Posts Tagged ‘nutrition’

Help a Lucky Iron Fish Travel the World

iron fish held in hand and over soup potIron deficiency in the diet is a severe problem in many developing nations. Around 3.5 billion people suffer from anemia and iron deficiency—it ranks as the worst diet/nutritional problem (aside from hunger) and it is so easily treated. The kinds of vitamins and pills we commonly give kids as supplements at our breakfast tables are not as affordable or easy to come by in other societies (and if you live anywhere humid at all, you know your kid’s little cartoon-shaped chewables can, very quickly, get super gloopy and unusable).

Here comes the Lucky Iron Fish to the rescue! Looking like a cool Pottery Barn table decoration, this palm-sized fish made of iron is a simple solution to the problem. This project started in Cambodia, and basically, a family takes this metal fish sculpture, drops it into boiling water for ten minutes, and the small amount of trace iron that leeches from it is enough to help fight the deficiency in a family, straight from their normal food source. Pull out the fish, add all the other ingredients you may want for a soup or stew, and the lucky fish has worked magic in your pot.

The fish is a lucky symbol in Cambodia, and as the project spreads, they can create other shapes for this reusable (just rinse and it is ready to go next time, for hundreds of pots) treasure that in each meal can add 75% of each person’s recommended amount of dietary iron. Locally made and hand-packaged, the project also employs locals, many of them recovering survivors of landline injuries. Safe, easy, socially spectacular, and kinda cool to use. Some lemon or other citrus makes the iron, which doesn’t change the flavor of the food, even better absorbed by the body. Restored iron levels increase energy and health, as well as brain power and focus. In Cambodia, the communities where this project is underway have seen more than a 50% decrease in iron deficiency and anemia.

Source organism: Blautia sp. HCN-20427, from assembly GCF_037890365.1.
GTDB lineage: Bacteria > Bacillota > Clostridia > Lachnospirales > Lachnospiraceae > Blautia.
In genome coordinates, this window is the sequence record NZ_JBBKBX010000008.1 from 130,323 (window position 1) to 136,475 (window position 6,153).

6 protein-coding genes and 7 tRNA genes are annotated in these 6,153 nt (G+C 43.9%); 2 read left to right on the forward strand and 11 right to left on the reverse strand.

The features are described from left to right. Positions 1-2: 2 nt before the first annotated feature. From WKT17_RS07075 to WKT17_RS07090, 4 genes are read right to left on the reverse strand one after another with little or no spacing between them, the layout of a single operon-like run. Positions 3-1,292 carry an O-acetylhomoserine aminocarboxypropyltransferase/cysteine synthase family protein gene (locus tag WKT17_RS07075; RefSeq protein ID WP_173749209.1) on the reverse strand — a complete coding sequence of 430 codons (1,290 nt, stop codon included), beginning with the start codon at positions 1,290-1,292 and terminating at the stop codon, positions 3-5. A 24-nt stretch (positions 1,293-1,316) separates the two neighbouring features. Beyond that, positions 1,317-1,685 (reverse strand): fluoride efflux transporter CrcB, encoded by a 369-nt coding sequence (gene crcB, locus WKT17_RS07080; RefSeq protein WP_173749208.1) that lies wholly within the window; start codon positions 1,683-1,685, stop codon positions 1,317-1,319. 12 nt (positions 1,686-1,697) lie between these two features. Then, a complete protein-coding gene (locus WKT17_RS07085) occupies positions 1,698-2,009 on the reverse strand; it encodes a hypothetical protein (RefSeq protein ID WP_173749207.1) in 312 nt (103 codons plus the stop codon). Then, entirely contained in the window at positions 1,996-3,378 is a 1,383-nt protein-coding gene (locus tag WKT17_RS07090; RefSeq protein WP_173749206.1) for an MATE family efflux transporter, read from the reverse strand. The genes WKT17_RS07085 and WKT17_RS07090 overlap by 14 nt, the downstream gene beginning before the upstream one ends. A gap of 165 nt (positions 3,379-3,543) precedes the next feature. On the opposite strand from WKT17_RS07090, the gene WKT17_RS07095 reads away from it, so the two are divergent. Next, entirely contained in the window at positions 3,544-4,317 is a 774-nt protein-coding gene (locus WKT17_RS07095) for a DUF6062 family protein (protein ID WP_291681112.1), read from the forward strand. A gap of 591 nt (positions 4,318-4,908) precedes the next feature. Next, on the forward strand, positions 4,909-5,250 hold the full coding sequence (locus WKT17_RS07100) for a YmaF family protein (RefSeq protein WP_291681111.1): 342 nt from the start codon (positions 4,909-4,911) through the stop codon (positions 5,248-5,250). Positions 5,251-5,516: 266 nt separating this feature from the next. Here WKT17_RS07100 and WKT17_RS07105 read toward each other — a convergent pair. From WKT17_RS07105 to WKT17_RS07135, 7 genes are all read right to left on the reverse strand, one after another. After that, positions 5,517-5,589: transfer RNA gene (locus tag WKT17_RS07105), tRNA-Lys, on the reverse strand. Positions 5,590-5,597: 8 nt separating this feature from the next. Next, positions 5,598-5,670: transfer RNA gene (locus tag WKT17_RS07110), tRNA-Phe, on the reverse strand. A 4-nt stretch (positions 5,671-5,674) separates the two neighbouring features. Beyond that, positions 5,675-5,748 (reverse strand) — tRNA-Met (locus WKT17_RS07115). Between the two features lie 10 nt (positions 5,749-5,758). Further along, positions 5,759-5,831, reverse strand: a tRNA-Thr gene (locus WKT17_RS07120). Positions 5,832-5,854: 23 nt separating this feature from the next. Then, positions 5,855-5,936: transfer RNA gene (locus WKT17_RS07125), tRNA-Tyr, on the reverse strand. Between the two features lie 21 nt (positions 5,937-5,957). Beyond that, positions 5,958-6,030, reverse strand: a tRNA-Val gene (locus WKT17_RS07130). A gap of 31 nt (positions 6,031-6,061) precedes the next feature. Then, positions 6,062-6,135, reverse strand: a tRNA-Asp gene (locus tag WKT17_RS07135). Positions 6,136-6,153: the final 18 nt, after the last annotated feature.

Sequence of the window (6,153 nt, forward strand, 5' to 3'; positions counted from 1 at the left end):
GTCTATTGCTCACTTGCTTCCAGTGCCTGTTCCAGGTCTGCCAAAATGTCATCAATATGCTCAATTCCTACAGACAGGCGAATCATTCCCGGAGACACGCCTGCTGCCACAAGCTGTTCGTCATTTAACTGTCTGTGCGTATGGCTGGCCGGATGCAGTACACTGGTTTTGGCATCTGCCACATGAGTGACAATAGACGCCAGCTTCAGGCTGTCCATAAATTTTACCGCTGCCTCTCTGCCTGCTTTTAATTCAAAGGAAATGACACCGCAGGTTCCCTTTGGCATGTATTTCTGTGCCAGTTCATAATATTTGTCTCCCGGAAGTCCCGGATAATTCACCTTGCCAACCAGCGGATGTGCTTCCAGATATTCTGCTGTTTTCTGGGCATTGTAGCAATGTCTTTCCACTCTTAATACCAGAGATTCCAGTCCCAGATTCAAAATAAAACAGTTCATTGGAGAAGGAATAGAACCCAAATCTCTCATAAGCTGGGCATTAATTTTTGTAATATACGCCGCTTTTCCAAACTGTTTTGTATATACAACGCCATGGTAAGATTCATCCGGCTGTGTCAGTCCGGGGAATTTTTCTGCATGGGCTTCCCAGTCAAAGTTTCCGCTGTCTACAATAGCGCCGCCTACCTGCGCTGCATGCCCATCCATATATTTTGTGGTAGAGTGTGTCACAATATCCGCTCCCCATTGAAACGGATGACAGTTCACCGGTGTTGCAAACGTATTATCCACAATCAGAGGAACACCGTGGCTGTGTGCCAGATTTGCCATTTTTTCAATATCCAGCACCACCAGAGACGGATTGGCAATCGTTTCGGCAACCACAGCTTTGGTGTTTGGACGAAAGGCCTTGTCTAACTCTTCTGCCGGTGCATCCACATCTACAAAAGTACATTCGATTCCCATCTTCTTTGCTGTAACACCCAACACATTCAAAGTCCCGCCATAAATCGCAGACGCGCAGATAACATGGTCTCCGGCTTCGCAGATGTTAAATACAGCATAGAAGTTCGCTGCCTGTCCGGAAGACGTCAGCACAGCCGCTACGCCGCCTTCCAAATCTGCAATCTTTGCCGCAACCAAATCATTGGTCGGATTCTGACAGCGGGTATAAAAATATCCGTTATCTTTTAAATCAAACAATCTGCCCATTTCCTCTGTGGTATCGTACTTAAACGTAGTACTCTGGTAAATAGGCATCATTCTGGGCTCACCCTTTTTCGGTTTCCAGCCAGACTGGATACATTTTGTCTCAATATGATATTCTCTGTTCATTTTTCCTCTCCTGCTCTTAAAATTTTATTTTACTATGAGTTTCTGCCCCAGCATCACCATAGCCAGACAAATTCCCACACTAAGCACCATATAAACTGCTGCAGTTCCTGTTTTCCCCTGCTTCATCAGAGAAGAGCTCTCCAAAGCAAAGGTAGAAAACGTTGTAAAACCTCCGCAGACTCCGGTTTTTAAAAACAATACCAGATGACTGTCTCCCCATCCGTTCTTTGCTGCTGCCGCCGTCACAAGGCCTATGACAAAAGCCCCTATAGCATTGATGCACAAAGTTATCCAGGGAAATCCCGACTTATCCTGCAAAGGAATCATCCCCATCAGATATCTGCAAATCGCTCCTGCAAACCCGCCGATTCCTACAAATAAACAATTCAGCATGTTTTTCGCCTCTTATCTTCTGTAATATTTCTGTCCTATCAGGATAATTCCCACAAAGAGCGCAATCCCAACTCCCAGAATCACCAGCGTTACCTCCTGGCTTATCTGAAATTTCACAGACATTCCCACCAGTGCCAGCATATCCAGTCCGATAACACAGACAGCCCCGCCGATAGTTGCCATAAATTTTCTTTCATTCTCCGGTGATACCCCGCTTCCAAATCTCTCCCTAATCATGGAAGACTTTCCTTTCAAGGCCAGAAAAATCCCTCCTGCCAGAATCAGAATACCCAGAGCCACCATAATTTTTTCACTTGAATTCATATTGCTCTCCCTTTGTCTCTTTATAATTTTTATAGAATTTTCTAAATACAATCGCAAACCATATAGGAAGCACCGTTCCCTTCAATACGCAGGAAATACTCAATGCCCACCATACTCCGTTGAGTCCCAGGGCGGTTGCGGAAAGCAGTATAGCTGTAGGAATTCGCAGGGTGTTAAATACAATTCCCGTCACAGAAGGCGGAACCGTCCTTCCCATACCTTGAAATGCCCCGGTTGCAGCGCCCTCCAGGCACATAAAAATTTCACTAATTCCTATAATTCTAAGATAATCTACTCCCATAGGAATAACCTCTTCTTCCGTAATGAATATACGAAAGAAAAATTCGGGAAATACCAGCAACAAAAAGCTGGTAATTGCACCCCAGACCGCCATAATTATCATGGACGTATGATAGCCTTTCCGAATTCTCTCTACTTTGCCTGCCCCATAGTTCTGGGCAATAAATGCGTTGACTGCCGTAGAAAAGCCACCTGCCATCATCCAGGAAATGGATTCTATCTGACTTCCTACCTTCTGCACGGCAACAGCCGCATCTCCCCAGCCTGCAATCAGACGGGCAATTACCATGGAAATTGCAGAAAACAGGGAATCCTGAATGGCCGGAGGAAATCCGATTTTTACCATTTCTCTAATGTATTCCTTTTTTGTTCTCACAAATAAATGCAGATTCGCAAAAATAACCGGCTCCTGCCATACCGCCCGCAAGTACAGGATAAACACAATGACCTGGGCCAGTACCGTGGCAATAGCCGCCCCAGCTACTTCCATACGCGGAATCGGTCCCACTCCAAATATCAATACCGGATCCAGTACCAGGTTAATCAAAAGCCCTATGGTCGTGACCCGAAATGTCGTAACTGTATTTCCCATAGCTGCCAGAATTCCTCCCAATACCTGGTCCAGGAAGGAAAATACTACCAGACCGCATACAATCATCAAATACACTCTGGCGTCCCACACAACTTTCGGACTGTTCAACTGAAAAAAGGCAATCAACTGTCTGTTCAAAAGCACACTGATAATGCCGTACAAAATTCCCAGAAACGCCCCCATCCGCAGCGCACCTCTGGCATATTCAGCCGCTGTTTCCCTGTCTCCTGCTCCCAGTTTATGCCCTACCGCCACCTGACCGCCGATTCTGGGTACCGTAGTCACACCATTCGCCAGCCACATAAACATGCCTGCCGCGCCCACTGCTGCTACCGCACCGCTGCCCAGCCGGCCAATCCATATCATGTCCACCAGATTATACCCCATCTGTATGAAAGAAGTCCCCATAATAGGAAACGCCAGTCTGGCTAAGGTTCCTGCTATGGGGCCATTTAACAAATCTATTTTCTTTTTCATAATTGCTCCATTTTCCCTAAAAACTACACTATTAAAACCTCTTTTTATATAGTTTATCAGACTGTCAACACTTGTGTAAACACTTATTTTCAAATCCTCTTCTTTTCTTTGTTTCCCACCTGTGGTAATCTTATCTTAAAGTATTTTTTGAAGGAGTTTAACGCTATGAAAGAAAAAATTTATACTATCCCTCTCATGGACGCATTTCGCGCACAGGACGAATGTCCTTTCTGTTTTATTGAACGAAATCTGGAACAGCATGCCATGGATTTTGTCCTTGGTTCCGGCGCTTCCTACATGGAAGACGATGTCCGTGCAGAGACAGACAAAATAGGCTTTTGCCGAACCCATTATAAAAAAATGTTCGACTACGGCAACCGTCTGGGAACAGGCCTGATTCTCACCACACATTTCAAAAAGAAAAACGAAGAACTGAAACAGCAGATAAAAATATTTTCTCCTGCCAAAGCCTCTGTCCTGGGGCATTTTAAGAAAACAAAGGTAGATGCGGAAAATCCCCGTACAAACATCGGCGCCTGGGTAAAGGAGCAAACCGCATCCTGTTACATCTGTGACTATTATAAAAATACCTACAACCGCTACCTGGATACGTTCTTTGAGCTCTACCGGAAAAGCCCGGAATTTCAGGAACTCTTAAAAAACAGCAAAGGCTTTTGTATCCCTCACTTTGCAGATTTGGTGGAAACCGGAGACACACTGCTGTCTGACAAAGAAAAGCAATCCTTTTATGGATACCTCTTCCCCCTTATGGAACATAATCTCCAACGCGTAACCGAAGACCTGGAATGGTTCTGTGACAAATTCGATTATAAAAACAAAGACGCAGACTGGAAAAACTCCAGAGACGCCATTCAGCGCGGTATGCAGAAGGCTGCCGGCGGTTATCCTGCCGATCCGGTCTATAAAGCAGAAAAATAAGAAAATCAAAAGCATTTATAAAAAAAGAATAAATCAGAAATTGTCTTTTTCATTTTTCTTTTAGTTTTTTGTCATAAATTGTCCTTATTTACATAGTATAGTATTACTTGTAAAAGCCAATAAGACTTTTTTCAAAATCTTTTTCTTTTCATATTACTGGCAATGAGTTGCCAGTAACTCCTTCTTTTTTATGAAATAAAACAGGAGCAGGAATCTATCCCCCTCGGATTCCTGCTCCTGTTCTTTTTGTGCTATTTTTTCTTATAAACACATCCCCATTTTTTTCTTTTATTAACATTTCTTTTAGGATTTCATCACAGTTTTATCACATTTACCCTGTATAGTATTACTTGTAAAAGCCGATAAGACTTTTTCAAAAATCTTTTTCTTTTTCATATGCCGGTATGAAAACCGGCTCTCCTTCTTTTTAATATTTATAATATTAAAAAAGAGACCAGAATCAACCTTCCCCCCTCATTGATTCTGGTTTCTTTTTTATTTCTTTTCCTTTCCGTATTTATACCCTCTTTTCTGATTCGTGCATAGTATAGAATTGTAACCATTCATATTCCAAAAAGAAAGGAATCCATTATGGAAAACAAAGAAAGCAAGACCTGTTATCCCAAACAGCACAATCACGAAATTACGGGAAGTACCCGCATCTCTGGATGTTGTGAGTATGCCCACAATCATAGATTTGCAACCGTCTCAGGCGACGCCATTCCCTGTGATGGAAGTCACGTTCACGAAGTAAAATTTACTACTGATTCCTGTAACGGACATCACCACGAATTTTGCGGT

Check them out, donate, watch the video below to learn more, buy a Lucky Iron Fish for yourself and one is donated to family in need, and help put  fish in every pot.

 

DIG

uganda_intro_sans

Cary Norton/Uganda

DIG (Development in Gardening) is a charitable organization dedicated to improving health and well-being for HIV-positive and at-risk individuals in developing nations. They teach skills and develop infrastructure for sustainable community gardens, thereby improving nutrition, wellness, and earning potential.

The garden projects (currently there are several DIG gardens in Uganda, Senegal, the Dominican Republic, and Namibia) are built and maintained by healthy HIV-affected workers, sometimes on hospital grounds. In addition to helping provide important, vitamin-rich fresh foods, the gardens also provide some income for the community as well as a welcoming gathering space. An offshoot of the program is HUG (Home Urban Garden) where individuals take the skills they have learned in hospital community gardens, and establish their own micro-gardens in previously unused spaces at or near their homes. This supplements the nutrition of entire families as well as a harvest of enough to sell fresh fruits and vegetables and help stabilize income.

Malnutrition in HIV/AIDS patients is a very real threat and almost constant condition in many economically challenged communities. This program not only nourishes individuals, but families and communities, and the skills shared by volunteers and staff can be passed on for generations to follow, potentially raising the level of health and nutrition for entire regions.

Want to get involved? Short term volunteers spend vacations at DIG projects, and longer-term volunteers work as interns taking stewardship of a program. Find out how to pitch in here.

http://www.developmentingardening.org